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Amid debt standoff, top Dem on House spending panel blasts budget bill holding pattern

Rosa DeLauro accused her Republican colleagues of using the threat of default as a fig leaf to avoid debate on a package of budget counteroffers.

WASHINGTON (CN) —The top Democrat on the House’s appropriations committee called out the panel’s GOP leadership on Tuesday as congressional Republicans and the White House struggle to reach a deal to avoid an impending debt crisis.

Although the House Committee on Appropriations was scheduled this week to debate a package of four bills brought forward by Republicans as a counteroffer to the Biden administration’s budget request for the 2024 fiscal year, panel Chair Kay Granger announced Monday that meetings to consider that legislation had been called off, citing the ongoing partisan sparring over the debt ceiling.

“Given recent developments in the negotiations between Speaker McCarthy and the President, and in order to give the Speaker maximum flexibility as talks continue, the Committee will postpone this week’s markups,” the Texas Republican said in a statement.

Connecticut Representative Rosa DeLauro, Granger’s Democratic counterpart on the Appropriations Committee, said Tuesday that she wasn’t buying it.

“This is not, as [Republicans] have said, due to debt ceiling negotiations,” DeLauro wrote in her own statement. The lawmaker instead accused the GOP of delaying the budget debate while they attempt to whip the votes needed to get their proposed spending cuts through the House.

“Before we stepped foot in the Committee room, their house of cards has crumbled,” the Connecticut Democrat wrote. “It is not clear that they will be able to pass any of the 12 appropriations bills on the House floor if they include the harmful cuts they are proposing.”

The group of budget bills that were set for debate in the Appropriations Committee this week included spending figures for the Departments of Veterans Affairs, Homeland Security and Agriculture.

Among the government spending on the chopping block in the Veterans Affairs measure — which had been scheduled for a markup on Tuesday — Republicans slashed funds for implementing the White House’s diversity, equity and inclusion executive orders and proposed doing away with the VA’s public affairs office in response to what they called “politically motivated press releases making false claims about budget cuts.”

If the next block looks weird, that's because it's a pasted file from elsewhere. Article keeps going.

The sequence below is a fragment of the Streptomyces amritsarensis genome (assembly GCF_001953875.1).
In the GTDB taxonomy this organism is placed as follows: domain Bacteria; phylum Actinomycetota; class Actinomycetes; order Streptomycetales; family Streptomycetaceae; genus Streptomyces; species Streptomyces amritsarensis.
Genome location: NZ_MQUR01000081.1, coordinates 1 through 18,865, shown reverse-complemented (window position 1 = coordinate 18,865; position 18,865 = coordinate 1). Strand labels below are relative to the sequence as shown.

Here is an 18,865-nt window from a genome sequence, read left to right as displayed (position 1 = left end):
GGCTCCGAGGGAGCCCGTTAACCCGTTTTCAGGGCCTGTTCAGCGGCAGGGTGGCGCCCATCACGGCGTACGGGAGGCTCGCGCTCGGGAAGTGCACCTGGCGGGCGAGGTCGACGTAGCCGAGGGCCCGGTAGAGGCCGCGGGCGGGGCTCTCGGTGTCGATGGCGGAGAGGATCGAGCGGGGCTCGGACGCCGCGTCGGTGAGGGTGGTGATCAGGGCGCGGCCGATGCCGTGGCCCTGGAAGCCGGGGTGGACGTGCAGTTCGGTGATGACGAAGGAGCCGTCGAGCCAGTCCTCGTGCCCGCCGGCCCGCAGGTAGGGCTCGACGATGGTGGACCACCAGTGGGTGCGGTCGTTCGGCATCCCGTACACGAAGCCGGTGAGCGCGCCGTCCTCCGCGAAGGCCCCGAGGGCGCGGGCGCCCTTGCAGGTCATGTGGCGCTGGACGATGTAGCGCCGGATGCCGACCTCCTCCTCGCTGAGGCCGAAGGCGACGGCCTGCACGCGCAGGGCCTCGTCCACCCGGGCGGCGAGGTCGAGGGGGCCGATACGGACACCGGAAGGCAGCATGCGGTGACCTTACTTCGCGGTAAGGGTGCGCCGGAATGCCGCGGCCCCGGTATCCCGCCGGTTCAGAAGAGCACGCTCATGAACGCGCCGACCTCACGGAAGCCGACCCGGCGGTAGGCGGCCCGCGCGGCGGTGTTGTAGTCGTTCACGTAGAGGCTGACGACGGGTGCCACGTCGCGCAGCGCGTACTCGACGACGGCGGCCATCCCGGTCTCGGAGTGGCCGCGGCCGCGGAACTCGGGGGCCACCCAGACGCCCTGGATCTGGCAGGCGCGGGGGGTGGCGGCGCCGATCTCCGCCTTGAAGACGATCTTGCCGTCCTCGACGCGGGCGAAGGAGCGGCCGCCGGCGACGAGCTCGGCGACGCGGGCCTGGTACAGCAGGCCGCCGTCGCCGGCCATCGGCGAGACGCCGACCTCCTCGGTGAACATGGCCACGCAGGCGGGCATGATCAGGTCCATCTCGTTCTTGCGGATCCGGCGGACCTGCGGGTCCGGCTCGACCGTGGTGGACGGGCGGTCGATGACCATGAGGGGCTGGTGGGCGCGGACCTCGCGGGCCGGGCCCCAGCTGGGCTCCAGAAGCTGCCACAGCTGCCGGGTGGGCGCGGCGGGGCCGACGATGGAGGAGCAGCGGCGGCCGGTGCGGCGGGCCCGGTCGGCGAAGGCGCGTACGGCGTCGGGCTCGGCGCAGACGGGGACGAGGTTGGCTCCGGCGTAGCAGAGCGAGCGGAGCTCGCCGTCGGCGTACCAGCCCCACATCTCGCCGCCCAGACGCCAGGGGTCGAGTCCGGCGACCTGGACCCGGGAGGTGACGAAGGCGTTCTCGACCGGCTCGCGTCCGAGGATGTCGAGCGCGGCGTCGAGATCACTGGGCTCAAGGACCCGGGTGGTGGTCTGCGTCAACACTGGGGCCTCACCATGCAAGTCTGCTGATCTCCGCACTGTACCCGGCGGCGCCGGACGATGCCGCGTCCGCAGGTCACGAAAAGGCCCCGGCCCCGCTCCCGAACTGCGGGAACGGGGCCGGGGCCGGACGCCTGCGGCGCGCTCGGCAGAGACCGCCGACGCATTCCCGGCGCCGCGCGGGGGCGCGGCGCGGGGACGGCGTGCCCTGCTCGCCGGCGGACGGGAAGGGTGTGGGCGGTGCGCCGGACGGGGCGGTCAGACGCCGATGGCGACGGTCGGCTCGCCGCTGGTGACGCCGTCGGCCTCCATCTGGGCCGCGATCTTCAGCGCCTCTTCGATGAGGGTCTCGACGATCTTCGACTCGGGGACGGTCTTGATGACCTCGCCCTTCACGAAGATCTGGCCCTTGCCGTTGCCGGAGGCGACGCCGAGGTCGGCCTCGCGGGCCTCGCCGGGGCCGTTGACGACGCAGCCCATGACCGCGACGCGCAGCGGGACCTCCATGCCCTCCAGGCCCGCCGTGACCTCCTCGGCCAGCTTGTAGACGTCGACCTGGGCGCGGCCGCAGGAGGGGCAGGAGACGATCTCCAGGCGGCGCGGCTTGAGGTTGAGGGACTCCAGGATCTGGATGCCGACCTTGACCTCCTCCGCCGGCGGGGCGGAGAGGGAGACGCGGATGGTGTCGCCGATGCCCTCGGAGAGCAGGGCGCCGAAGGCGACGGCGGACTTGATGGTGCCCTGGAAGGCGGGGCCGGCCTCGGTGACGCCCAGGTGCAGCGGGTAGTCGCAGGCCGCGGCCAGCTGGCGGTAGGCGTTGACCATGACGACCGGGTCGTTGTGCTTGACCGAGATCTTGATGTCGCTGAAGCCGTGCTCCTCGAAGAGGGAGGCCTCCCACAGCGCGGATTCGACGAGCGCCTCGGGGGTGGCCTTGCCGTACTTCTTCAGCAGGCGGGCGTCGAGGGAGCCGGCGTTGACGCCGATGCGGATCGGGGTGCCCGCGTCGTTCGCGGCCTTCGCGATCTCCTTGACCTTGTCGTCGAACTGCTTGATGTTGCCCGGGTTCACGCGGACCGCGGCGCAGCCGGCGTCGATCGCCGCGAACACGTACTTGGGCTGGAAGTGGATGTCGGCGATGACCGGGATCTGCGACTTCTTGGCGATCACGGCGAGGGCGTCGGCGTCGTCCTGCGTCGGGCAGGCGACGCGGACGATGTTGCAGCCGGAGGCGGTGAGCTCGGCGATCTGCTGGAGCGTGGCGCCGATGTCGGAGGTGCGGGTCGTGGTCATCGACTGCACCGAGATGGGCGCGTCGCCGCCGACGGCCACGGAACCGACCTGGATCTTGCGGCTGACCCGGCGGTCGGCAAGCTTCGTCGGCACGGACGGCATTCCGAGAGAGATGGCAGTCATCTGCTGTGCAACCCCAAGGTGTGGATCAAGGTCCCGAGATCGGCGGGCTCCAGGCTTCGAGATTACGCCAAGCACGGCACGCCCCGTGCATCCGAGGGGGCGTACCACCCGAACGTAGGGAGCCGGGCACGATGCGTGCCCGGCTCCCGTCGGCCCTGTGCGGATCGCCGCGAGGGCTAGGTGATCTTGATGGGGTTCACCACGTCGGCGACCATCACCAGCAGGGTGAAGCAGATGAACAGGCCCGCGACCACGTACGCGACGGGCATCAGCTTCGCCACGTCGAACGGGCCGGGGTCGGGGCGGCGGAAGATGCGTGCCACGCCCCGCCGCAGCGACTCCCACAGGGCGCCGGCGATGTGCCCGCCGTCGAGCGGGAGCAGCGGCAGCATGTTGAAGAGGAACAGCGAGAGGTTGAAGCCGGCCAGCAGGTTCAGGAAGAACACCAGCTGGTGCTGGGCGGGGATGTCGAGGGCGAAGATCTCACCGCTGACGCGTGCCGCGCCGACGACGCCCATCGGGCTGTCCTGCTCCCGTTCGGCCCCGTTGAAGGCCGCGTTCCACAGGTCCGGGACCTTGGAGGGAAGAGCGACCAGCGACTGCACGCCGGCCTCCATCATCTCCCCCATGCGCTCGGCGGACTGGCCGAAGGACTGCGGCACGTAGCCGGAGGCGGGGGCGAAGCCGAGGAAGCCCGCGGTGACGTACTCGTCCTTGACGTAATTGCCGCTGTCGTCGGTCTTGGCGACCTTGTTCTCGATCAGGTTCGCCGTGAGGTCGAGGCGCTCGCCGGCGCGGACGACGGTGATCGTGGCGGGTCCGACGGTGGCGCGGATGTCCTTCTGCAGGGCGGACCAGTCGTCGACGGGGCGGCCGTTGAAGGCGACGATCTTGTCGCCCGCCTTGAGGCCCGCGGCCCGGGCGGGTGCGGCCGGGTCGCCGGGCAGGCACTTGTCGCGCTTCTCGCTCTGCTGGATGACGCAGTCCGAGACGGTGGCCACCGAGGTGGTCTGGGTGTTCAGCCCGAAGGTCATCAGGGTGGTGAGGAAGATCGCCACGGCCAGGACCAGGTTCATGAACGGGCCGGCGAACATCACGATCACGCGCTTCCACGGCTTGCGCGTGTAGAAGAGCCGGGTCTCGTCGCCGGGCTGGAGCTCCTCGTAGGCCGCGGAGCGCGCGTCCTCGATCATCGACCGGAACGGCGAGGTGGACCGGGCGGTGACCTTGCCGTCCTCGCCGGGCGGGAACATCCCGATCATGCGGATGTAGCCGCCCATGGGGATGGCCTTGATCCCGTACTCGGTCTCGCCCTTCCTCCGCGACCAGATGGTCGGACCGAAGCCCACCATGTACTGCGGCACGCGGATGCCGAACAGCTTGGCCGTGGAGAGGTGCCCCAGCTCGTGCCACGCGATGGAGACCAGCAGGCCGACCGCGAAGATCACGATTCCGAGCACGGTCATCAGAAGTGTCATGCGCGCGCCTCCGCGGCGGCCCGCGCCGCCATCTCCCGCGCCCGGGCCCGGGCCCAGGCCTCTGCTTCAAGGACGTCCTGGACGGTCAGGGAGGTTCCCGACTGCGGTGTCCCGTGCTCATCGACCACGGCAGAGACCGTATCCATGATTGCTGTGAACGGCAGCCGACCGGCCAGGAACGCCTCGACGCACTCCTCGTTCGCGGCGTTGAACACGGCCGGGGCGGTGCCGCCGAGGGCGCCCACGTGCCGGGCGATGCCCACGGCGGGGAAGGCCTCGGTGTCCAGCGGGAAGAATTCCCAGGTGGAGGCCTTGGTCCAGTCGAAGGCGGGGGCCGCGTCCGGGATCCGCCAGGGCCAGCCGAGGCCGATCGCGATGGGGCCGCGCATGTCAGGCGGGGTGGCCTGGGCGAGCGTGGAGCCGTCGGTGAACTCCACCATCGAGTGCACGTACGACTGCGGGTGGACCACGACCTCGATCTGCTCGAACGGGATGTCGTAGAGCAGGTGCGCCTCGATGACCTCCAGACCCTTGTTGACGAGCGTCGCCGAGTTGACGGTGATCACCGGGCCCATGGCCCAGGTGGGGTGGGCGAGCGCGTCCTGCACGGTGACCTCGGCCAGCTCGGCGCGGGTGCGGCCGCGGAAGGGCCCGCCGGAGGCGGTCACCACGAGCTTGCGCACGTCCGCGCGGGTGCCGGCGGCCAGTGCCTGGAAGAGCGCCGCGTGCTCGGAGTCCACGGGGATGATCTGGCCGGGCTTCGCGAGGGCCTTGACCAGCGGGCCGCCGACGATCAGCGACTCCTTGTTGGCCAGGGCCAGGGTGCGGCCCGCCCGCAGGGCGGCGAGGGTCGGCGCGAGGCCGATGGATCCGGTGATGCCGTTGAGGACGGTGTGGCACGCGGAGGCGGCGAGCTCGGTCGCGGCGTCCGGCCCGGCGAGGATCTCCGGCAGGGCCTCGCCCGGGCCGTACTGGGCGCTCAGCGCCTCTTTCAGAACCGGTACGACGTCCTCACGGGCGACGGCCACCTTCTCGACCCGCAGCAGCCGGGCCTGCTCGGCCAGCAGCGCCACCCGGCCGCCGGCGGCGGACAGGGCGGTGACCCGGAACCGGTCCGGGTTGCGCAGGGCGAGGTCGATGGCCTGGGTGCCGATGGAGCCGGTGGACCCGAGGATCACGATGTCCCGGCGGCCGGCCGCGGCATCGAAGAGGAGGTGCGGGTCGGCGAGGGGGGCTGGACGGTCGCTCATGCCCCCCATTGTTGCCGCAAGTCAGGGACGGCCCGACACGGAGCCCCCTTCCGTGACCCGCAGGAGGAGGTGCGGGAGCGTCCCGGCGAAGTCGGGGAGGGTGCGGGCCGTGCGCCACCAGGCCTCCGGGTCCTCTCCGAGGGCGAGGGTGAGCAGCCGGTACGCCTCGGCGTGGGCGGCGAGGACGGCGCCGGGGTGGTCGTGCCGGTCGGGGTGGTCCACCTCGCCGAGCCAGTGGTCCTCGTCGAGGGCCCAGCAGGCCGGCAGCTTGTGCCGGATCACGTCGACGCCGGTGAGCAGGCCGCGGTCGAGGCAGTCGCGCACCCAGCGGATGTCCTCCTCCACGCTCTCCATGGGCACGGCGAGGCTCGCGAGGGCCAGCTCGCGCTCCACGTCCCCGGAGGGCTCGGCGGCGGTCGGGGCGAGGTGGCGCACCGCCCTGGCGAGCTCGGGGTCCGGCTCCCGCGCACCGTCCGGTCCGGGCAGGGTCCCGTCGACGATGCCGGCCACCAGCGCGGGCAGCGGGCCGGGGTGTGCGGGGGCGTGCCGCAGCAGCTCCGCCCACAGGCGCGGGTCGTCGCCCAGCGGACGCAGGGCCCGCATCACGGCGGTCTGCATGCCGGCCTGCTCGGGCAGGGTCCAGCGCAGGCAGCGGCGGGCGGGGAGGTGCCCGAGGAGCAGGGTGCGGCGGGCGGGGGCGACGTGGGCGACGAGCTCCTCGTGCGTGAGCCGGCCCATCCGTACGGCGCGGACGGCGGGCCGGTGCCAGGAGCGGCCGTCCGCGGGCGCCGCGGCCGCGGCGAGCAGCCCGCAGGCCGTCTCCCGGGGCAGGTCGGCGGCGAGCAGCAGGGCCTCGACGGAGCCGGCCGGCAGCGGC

Democrats have expressed particular concern about a provision in the Republican budget plan that would cut around $14 billion from the federal Toxic Exposures Fund, a government-stewarded account used to expand benefits for veterans exposed to cancer-causing burn pits and Agent Orange herbicide.

DeLauro argued that the GOP spending bills held over were the “easy ones,” and Republicans’ further proposals would offer even more drastic budget cuts.

The lawmaker also urged her GOP colleagues to stake out a more bipartisan position on the budget, contending that both Republicans and Democrats would need to co-sign a spending plan to get it through the House. “I hope we can soon move forward with serious bipartisan, bicameral conversations about 2024 funding bills,” DeLauro wrote.

A spokesperson for Granger, the Appropriations Committee chair, did not immediately return a request for comment.

Partisan sparring over the 2024 budget comes as Republicans and the White House remain at an impasse over the debt ceiling, the federal government’s self-imposed spending limit reached in January. Negotiations between the Biden administration and Speaker Kevin McCarthy have yet to result in a deal, with Republicans firm on demands that the debt ceiling be raised only in conjunction with significant spending cuts.

The White House had for months refused to negotiate on budget concessions, accusing the GOP of holding the economy hostage. Although it has come to the table in recent weeks, it has said that Republican proposals have become increasingly more radical.

A sense of urgency clouds the debt ceiling debate: The Treasury Department has predicted that the U.S. could default on its loans without a limit increase as soon as June 1. A first-ever national default would inflict serious economic harm on the country and damage its international credibility. Treasury Secretary Janet Yellen urged lawmakers last week to come to a consensus, arguing that dragging the process out is also doing harm to the U.S. economic outlook.

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